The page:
We’re still digging through HUD’s latest CoC Program NOFA to determine what CoCs should do to secure the maximum amount of federal funds to assist homeless people.
Today, we’re looking at all the incentives spelled out in the NOFA that encourage communities to develop partnerships. HUD will base about a quarter of the points in a community’s overall “score” on the CoC’s strategic use of resources. And by “resources” HUD doesn’t just mean the CoC funds HUD is awarding; it also means the array of funding resources CoCs can access through these partnerships.
If you’re working on your application to the FY 2015 Continuum of Care competition, chances are you’re already well into your ranking and scoring process. This year’s CoC Program competition is extremely competitive. HUD will be awarding points to communities that have established a strong performance-based process.That’s why it’s essential that you have an excellent ranking and scoring process.
Last week we held a webinar featuring tips and strategies for designing a ranking process, reviewing project performance and reallocating resources to high-performing projects. Kelly King Horne of Homeward in Richmond, Va. shared her organization’s process and tools, as well as advice for navigating the sometimes fraught process of reallocation. Check out the recording of the webinar below. Below that, you’ll find even more information on designing a great performance-based ranking process.
If you’re working on your application to the FY 2015 Continuum of Care competition you’ve probably noticed that the Department of Housing and Urban Development (HUD) has placed a big emphasis on Housing First in this year’s Continuum of Care Notice of Funding Availability (NOFA).
With this NOFA, HUD is acknowledging that program barriers that exclude people from receiving help, or prolong their homelessness, are not a smart investment. It’s doing that by heavily incentivizing a low barrier, Housing First approach that will ensure people with the highest needs are not denied the help they need.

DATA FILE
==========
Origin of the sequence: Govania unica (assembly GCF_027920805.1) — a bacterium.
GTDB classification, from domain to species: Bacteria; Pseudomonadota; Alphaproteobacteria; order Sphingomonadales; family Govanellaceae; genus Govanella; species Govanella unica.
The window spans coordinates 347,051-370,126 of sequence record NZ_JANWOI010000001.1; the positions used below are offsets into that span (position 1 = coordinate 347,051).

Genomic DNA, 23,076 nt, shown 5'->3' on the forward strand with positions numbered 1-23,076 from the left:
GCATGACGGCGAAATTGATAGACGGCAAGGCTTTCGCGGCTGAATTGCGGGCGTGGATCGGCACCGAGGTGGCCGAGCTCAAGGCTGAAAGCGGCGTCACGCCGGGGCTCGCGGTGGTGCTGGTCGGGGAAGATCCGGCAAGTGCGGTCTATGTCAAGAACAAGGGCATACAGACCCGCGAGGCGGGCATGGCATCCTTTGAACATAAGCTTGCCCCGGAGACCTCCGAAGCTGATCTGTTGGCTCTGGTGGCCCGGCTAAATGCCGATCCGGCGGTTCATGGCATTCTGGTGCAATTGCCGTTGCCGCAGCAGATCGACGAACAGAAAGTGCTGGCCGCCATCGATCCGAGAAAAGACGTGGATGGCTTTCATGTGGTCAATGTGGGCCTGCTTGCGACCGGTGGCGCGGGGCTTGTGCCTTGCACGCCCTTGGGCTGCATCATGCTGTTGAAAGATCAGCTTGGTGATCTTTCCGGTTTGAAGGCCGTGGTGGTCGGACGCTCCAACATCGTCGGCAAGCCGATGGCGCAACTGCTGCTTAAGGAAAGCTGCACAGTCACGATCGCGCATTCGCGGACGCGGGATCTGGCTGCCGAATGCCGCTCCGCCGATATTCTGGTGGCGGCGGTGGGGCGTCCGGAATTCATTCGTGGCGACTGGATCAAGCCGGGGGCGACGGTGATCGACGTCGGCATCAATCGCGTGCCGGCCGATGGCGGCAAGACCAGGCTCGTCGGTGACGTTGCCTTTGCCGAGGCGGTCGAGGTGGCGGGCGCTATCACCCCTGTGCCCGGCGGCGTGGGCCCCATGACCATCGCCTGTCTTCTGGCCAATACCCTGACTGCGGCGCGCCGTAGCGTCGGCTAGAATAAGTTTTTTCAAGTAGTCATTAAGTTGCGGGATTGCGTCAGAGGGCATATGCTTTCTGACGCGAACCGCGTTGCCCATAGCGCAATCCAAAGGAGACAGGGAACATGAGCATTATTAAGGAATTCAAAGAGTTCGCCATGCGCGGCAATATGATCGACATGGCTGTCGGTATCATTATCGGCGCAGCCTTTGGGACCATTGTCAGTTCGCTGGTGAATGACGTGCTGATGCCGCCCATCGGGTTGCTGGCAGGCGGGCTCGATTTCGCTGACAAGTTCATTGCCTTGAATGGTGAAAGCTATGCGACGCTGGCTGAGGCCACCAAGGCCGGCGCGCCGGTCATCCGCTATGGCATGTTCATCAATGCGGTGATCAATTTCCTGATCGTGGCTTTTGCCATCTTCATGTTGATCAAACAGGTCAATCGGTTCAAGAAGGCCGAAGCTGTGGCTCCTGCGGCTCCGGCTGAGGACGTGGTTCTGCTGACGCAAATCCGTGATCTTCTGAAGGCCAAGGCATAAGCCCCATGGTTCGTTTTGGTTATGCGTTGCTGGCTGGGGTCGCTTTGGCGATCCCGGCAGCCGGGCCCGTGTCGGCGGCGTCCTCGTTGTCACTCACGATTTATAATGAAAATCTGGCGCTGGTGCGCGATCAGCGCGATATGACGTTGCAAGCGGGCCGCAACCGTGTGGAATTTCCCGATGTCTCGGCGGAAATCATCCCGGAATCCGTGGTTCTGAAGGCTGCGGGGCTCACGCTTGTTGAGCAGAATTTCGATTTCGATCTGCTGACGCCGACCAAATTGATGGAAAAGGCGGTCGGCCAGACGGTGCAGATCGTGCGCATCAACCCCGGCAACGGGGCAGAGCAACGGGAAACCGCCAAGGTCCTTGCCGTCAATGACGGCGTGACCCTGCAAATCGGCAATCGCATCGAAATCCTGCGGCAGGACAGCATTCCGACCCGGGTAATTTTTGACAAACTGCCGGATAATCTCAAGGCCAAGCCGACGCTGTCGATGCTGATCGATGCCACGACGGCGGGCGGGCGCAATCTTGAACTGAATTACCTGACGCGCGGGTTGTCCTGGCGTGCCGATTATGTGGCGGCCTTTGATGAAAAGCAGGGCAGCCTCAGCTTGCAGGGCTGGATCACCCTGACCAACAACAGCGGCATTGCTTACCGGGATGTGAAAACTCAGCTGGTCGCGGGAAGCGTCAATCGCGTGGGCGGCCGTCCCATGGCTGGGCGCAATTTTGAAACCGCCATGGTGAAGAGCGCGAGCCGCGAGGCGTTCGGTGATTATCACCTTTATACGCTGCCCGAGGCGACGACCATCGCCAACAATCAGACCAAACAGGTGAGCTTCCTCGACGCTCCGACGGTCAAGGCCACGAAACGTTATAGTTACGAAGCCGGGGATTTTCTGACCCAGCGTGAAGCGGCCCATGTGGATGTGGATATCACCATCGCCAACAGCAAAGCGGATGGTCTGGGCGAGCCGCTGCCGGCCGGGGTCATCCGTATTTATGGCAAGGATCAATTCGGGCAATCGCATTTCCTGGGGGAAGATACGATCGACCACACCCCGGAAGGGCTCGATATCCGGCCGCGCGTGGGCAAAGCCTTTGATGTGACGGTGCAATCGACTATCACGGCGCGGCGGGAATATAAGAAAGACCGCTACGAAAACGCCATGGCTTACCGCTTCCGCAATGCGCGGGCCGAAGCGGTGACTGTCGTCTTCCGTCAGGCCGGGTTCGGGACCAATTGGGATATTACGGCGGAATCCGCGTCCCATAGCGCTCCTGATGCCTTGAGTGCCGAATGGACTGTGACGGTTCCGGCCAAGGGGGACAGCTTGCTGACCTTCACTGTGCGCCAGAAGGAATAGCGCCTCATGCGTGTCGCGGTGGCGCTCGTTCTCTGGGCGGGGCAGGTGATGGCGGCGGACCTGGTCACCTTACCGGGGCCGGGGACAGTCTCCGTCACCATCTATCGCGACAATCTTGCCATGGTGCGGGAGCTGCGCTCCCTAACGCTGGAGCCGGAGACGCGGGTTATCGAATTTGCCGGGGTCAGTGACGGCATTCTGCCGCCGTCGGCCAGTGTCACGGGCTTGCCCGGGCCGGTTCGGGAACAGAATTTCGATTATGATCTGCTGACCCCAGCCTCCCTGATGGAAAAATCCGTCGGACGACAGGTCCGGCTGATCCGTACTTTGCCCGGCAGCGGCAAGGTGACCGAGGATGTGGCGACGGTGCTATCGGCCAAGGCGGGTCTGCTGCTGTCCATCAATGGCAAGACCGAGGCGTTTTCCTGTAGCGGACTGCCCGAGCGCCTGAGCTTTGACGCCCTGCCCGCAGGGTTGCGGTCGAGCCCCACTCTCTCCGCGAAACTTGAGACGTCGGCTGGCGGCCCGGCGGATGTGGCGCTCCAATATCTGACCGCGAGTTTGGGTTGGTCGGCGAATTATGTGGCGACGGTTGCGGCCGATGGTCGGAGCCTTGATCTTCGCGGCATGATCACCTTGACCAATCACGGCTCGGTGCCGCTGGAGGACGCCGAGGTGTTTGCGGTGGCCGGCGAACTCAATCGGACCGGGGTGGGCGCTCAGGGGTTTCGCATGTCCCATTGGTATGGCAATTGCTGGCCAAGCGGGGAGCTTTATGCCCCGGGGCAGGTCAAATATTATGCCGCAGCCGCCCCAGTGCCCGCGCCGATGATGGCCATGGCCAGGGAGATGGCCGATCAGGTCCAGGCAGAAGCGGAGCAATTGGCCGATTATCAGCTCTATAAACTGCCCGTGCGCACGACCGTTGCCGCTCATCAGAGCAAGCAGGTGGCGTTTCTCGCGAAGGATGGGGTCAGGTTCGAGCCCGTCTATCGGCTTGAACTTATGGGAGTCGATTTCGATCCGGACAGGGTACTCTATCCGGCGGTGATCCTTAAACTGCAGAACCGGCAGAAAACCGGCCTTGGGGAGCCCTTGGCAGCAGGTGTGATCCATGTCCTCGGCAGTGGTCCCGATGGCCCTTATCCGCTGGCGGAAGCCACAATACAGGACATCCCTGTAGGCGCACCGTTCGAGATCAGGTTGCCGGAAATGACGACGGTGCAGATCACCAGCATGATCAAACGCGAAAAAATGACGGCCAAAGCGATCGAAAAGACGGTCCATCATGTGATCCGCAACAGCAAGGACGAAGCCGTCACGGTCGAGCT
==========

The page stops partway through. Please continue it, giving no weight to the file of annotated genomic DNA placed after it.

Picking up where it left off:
In the world of homelessness assistance, housing is the number one priority. As we like to say at the Alliance, housed people aren’t homeless.
But what happens after people exit homelessness to housing? In an ideal world, homelessness should be rare, brief, and non-recurring. Unfortunately, this isn’t always the case. People who have been housed through homeless programs sometimes fall back into homelessness. Fortunately, researchers are working to determine why some households remain stably housed and others don’t.
I have good news and bad news. The good news is that homelessness has been steadily declining in America since 2007. The bad news is that the number of people most likely to become homelessness has been steadily rising—and it doesn’t show signs of stopping any time soon.
There are a lot of reasons for the increase in the number of vulnerable people. Some of these include low minimum wages and a lack of affordable housing in major cities and for low-income renters. Unfortunately, a new report from Harvard’s Joint Center for Housing Studies and Enterprise Community partners shows that this trend is unlikely to reverse in the next decade.